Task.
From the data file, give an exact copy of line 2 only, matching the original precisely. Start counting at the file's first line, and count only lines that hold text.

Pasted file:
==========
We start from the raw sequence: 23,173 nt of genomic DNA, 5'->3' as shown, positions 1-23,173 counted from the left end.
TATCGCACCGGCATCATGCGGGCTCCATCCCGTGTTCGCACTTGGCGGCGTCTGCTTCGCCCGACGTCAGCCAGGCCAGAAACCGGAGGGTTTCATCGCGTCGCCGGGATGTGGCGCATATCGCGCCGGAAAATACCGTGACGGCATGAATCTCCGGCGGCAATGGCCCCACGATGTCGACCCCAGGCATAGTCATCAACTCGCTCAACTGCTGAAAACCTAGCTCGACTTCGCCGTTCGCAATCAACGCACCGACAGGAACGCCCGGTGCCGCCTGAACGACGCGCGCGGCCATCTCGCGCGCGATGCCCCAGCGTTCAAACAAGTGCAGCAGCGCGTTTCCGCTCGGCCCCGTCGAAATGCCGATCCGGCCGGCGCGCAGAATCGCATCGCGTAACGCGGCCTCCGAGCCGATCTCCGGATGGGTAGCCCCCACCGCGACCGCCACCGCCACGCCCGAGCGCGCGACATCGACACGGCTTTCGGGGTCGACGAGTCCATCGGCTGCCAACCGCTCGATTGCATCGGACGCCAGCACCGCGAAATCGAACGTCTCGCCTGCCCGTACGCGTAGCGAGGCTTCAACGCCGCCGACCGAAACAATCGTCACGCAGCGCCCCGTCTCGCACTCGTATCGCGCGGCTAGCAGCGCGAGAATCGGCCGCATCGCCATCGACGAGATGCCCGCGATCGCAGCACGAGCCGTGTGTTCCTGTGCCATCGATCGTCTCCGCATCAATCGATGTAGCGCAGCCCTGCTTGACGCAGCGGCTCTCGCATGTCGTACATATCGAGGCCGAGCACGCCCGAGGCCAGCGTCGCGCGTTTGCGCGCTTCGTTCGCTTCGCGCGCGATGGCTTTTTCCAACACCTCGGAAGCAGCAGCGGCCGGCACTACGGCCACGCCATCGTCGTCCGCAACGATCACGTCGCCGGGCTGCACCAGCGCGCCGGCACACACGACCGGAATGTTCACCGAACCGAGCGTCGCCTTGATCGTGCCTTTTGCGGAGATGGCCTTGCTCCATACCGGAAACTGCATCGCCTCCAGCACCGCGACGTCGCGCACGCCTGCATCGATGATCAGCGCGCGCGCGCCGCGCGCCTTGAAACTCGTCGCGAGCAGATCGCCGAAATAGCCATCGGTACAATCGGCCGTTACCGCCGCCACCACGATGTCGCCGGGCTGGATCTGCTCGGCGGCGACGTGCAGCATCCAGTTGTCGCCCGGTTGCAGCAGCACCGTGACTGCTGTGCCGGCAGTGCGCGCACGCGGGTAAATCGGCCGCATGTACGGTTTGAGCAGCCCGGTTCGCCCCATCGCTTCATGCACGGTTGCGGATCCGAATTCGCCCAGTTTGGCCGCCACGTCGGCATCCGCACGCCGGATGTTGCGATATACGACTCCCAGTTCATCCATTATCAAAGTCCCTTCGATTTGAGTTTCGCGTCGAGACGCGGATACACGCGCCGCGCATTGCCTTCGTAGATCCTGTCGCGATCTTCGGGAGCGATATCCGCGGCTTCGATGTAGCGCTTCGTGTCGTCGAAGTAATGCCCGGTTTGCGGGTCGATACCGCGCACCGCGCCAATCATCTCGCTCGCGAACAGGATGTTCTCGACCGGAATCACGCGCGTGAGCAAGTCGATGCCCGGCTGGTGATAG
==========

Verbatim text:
TATCGCACCGGCATCATGCGGGCTCCATCCCGTGTTCGCACTTGGCGGCGTCTGCTTCGCCCGACGTCAGCCAGGCCAGAAACCGGAGGGTTTCATCGCGTCGCCGGGATGTGGCGCATATCGCGCCGGAAAATACCGTGACGGCATGAATCTCCGGCGGCAATGGCCCCACGATGTCGACCCCAGGCATAGTCATCAACTCGCTCAACTGCTGAAAACCTAGCTCGACTTCGCCGTTCGCAATCAACGCACCGACAGGAACGCCCGGTGCCGCCTGAACGACGCGCGCGGCCATCTCGCGCGCGATGCCCCAGCGTTCAAACAAGTGCAGCAGCGCGTTTCCGCTCGGCCCCGTCGAAATGCCGATCCGGCCGGCGCGCAGAATCGCATCGCGTAACGCGGCCTCCGAGCCGATCTCCGGATGGGTAGCCCCCACCGCGACCGCCACCGCCACGCCCGAGCGCGCGACATCGACACGGCTTTCGGGGTCGACGAGTCCATCGGCTGCCAACCGCTCGATTGCATCGGACGCCAGCACCGCGAAATCGAACGTCTCGCCTGCCCGTACGCGTAGCGAGGCTTCAACGCCGCCGACCGAAACAATCGTCACGCAGCGCCCCGTCTCGCACTCGTATCGCGCGGCTAGCAGCGCGAGAATCGGCCGCATCGCCATCGACGAGATGCCCGCGATCGCAGCACGAGCCGTGTGTTCCTGTGCCATCGATCGTCTCCGCATCAATCGATGTAGCGCAGCCCTGCTTGACGCAGCGGCTCTCGCATGTCGTACATATCGAGGCCGAGCACGCCCGAGGCCAGCGTCGCGCGTTTGCGCGCTTCGTTCGCTTCGCGCGCGATGGCTTTTTCCAACACCTCGGAAGCAGCAGCGGCCGGCACTACGGCCACGCCATCGTCGTCCGCAACGATCACGTCGCCGGGCTGCACCAGCGCGCCGGCACACACGACCGGAATGTTCACCGAACCGAGCGTCGCCTTGATCGTGCCTTTTGCGGAGATGGCCTTGCTCCATACCGGAAACTGCATCGCCTCCAGCACCGCGACGTCGCGCACGCCTGCATCGATGATCAGCGCGCGCGCGCCGCGCGCCTTGAAACTCGTCGCGAGCAGATCGCCGAAATAGCCATCGGTACAATCGGCCGTTACCGCCGCCACCACGATGTCGCCGGGCTGGATCTGCTCGGCGGCGACGTGCAGCATCCAGTTGTCGCCCGGTTGCAGCAGCACCGTGACTGCTGTGCCGGCAGTGCGCGCACGCGGGTAAATCGGCCGCATGTACGGTTTGAGCAGCCCGGTTCGCCCCATCGCTTCATGCACGGTTGCGGATCCGAATTCGCCCAGTTTGGCCGCCACGTCGGCATCCGCACGCCGGATGTTGCGATATACGACTCCCAGTTCATCCATTATCAAAGTCCCTTCGATTTGAGTTTCGCGTCGAGACGCGGATACACGCGCCGCGCATTGCCTTCGTAGATCCTGTCGCGATCTTCGGGAGCGATATCCGCGGCTTCGATGTAGCGCTTCGTGTCGTCGAAGTAATGCCCGGTTTGCGGGTCGATACCGCGCACCGCGCCAATCATCTCGCTCGCGAACAGGATGTTCTCGACCGGAATCACGCGCGTGAGCAAGTCGATGCCCGGCTGGTGATAG